No, I’m not crazy. Yes, it might appear that way to anyone observing me last night in my daughter’s living room. She was there. My daughter, I mean. Last night was 10 weeks since Handsome Husband died. Since my life changed forever. Since so many lives changed forever. Ten weeks. 10 weeks. How many ways are there to write that and what do those simple numbers really reflect? Ten weeks of pain and grief and hitched breathing and achy body and turmoil and doing what needs to be done, and confronting change on a daily basis. Since this dear man died in southern California, I’ve given away many of his possessions, I’ve brought a new car, sold our old one, traveled to Arizona, stayed for a month in the final place where he’d made reservations for us, welcomed a new grand-daughter to the world and…well, now, I’m with my daughter and son-in-law and organizing for the next part of my life on Thursday when I’ll leave here and drive to Colorado. None of what I do is done willingly. Everything is done under the cloud of grief. No, I don’t feel hopeful for my future. No, I can’t see my future at all. No, I don’t want to see my future, because it is a future without him. No, I don’t feel any excitement about, well, anything. On the contrary, I’m either numb or in extreme emotional pain. I’m enduring. And, in a convoluted way, that’s kind of okay with me.
Which brings me to last night and why it might seem to some that I’ve tipped over the edge. My daughter and I were talking about Handsome Husband and I played some of the voice mails I’d saved to my hard drive. Our grandson Soren telling his papa how he was the best grandpa in the world, and wishing him a Happy Veteran’s Day. I found that message on his phone and thought well, if he wanted to save it, then I do too. Another saved message from our older son wishing me happy birthday a few years ago when death wasn’t on my radar and I was, yes, happy. And I played for our daughter the barely able to be heard last message that Handsome Husband left for me on my phone, telling me how much he loved me and that he would always, always be with me, no matter where I was and that he would see me again, no matter how much time passed. And, “P.S. I love you.”
We both cried. The missing of him is so deep. And then talked about his memorial service and what music we might choose, what were his favorites, what did he love? This younger daughter is a hoop dancer and I suggested to her that she might like to do a hoop performance at his service. Grief is a spiral, and hooping is up and down spirals and so appropriate. Maybe some wild music for the hooping. He and I used to go to the PA RenFaire and there was a tribal drumming/bagpipe band there, called Albannach. We loved them, and would catch every performance. It’s wild, primal drumming that makes you want to spin and whirl and be nothing but energy. Whatever she does, it will be beautiful.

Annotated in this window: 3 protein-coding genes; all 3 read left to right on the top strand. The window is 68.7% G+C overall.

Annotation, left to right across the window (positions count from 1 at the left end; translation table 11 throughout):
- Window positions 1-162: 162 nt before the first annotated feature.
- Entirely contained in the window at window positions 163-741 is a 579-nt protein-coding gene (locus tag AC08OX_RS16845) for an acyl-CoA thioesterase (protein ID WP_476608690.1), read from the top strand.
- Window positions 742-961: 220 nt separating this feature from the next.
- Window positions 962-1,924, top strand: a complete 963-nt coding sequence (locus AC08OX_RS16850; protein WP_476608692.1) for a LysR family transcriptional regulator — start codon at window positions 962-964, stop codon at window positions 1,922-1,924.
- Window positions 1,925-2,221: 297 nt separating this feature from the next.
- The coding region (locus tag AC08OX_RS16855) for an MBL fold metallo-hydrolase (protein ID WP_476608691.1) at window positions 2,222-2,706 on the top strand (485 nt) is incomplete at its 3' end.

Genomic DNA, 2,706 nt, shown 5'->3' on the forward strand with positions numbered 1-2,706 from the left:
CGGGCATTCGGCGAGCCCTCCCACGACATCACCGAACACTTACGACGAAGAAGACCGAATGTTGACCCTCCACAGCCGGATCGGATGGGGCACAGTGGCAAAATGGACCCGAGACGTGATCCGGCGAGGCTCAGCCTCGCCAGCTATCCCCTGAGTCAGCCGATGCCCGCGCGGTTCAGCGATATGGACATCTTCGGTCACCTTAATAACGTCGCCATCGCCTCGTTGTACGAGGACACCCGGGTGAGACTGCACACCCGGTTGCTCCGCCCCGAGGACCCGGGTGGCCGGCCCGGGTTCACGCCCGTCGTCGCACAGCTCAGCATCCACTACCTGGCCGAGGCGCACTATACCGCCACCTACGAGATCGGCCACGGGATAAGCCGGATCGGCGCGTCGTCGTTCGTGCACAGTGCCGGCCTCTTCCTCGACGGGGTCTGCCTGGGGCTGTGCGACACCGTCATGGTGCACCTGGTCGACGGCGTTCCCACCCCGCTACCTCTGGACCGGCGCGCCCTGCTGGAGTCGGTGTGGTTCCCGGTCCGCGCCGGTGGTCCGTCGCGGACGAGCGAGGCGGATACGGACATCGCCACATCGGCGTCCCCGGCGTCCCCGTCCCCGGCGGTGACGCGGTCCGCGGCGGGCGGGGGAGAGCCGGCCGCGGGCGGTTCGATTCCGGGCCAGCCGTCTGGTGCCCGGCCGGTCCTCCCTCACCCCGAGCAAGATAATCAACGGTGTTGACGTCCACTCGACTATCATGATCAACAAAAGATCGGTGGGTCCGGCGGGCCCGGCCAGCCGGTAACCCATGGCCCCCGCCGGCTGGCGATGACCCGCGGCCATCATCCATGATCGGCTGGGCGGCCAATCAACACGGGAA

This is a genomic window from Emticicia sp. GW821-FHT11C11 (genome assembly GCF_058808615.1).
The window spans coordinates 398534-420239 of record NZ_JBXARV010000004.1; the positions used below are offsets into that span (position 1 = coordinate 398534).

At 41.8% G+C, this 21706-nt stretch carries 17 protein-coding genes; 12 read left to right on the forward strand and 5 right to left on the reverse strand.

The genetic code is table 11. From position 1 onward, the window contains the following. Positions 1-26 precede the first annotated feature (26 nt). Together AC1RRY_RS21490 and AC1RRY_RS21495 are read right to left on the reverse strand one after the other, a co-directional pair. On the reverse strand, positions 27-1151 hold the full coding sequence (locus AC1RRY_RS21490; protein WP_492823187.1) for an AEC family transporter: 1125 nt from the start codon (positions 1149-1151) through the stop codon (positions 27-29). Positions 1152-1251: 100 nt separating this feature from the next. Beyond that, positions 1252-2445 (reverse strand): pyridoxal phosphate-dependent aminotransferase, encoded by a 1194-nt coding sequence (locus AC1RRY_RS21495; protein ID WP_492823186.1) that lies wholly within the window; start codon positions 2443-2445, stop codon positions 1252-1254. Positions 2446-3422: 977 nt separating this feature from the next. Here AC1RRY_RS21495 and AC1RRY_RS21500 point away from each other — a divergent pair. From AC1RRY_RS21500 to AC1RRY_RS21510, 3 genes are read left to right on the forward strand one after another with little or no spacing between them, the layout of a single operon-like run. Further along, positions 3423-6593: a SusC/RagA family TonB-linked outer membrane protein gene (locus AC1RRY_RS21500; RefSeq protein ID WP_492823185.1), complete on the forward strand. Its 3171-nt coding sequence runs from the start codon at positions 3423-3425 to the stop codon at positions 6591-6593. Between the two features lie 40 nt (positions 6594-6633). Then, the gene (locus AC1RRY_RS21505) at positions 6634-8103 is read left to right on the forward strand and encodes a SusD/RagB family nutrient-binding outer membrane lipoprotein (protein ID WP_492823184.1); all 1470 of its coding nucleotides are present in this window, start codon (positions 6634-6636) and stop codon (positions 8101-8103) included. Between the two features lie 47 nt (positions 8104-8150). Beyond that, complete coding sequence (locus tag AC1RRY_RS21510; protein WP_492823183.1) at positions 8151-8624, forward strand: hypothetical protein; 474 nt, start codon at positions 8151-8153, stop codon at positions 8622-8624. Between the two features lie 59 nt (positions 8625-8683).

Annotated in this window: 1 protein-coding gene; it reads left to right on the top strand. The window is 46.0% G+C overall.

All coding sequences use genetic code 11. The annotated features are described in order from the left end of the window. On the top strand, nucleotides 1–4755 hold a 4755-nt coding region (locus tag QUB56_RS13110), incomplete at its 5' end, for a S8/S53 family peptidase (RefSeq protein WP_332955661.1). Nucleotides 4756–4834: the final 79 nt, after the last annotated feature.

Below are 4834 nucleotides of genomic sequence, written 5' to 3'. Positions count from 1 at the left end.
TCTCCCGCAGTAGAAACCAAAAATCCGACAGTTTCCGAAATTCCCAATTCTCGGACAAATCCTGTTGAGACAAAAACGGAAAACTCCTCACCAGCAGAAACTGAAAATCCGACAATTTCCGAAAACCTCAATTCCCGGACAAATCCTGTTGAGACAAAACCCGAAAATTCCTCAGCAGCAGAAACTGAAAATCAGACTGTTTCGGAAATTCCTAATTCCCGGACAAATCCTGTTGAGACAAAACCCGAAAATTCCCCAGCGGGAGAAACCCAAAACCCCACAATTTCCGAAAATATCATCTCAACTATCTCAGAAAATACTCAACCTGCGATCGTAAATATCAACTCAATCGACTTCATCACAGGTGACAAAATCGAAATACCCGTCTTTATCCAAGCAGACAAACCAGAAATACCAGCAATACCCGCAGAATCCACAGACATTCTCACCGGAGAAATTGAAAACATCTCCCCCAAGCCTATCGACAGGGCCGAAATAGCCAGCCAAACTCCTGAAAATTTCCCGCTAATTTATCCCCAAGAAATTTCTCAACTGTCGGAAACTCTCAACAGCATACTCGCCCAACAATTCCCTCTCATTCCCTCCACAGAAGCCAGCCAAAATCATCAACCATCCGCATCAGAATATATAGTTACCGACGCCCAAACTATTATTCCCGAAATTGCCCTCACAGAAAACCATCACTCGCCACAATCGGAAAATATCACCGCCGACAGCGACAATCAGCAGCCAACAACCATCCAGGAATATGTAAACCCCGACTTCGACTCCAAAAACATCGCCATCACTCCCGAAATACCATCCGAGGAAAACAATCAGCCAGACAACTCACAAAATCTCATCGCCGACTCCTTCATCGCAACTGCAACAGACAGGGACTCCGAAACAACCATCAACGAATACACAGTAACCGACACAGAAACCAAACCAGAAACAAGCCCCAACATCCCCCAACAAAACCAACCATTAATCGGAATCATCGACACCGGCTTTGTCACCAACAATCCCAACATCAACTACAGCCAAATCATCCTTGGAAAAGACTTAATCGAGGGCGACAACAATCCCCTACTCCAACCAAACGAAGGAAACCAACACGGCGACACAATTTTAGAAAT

From there, I played some of the music he and I danced to, music that I’ll put together for the memorial service. He loved Clint Black and Alan Jackson, and we’d play their tunes as our tires trod the roads. He loved dancing to their music. He’d put one on iTunes-maybe “Easy For Me to Say” by Clint Black. We really loved that one.
So, last night, I put that one on my iTunes. I pictured Handsome Husband coming over to me, holding out his hand to me, pulling me up from my seat. I rose and stepped to the middle of the room and felt him in, my mind’s eye, put his arm around me and take my hand in his. I placed my hand on his shoulder and felt him wrap his hand warmly around mine and we started moving together. He used to tease me about not letting him lead, and he was right. I’d been on my own for so long as a single parent that it was a new for me to learn that it was okay to lean on a strong man, to allow him to take the lead, to trust. It was a lesson I learned and, ultimately, loved, and I especially loved to dance with him, to feel his strength radiating to me, enveloping me. Feeling his love enveloping me.
I danced with Handsome Husband last night, with his spirit, with his love. I followed him within that small space, moving my feet forward and back as he gracefully turned me and guided me with nothing more than familiarity. My eyes closed and I felt his body against mine and I remembered his love and our love and how we danced over the years-in the kitchen, in the living room, at AA dances, at our daughter’s wedding, on the side of the road in Death Valley. He and I will always dance. Our love called for the movement and the music and the magic of dance. Nothing fancy, mind you. Nothing even near Fred Astaire and Ginger Rogers, but more than just standing together and moving our feet back and forth. (Though, if that’s all you know how to do, then do it, because dancing together is, I think, a necessary component for expressing love and passion in a marriage).
Handsome Husband showed his love for me in many ways on a daily basis, over our lifetime together. Dancing together was just one of the ways, one that I loved, one that I will always remember. Dancing with him last night was the closest I’ve felt to him since he died and I’m going to dance with him again as my days and weeks and months without him continue. I’m going to play our music and I’m going to take the hand he offers me and close my eyes and turn and spin and find his magic again.
My husband, my lover, my lead. Always loved. Always missed. And always my partner in dance.